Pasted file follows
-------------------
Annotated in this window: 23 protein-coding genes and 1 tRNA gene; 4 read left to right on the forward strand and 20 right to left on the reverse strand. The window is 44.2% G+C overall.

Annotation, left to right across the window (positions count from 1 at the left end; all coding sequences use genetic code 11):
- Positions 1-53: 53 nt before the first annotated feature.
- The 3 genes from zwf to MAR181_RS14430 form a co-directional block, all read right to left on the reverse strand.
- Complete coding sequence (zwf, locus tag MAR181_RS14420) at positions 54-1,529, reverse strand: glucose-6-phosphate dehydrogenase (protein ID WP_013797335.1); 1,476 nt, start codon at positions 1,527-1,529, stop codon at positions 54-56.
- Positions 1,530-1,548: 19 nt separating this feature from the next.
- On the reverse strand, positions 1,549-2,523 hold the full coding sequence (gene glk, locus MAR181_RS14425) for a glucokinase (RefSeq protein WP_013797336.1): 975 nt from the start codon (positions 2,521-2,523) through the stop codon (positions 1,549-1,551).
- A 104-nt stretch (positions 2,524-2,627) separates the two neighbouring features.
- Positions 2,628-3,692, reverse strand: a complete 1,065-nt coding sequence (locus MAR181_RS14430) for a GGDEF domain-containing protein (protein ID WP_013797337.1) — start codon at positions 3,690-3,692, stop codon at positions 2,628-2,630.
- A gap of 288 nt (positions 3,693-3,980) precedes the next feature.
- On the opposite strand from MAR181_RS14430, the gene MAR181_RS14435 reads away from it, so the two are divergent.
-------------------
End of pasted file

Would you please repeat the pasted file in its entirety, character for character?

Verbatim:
Annotated in this window: 23 protein-coding genes and 1 tRNA gene; 4 read left to right on the forward strand and 20 right to left on the reverse strand. The window is 44.2% G+C overall.

Annotation, left to right across the window (positions count from 1 at the left end; all coding sequences use genetic code 11):
- Positions 1-53: 53 nt before the first annotated feature.
- The 3 genes from zwf to MAR181_RS14430 form a co-directional block, all read right to left on the reverse strand.
- Complete coding sequence (zwf, locus tag MAR181_RS14420) at positions 54-1,529, reverse strand: glucose-6-phosphate dehydrogenase (protein ID WP_013797335.1); 1,476 nt, start codon at positions 1,527-1,529, stop codon at positions 54-56.
- Positions 1,530-1,548: 19 nt separating this feature from the next.
- On the reverse strand, positions 1,549-2,523 hold the full coding sequence (gene glk, locus MAR181_RS14425) for a glucokinase (RefSeq protein WP_013797336.1): 975 nt from the start codon (positions 2,521-2,523) through the stop codon (positions 1,549-1,551).
- A 104-nt stretch (positions 2,524-2,627) separates the two neighbouring features.
- Positions 2,628-3,692, reverse strand: a complete 1,065-nt coding sequence (locus MAR181_RS14430) for a GGDEF domain-containing protein (protein ID WP_013797337.1) — start codon at positions 3,690-3,692, stop codon at positions 2,628-2,630.
- A gap of 288 nt (positions 3,693-3,980) precedes the next feature.
- On the opposite strand from MAR181_RS14430, the gene MAR181_RS14435 reads away from it, so the two are divergent.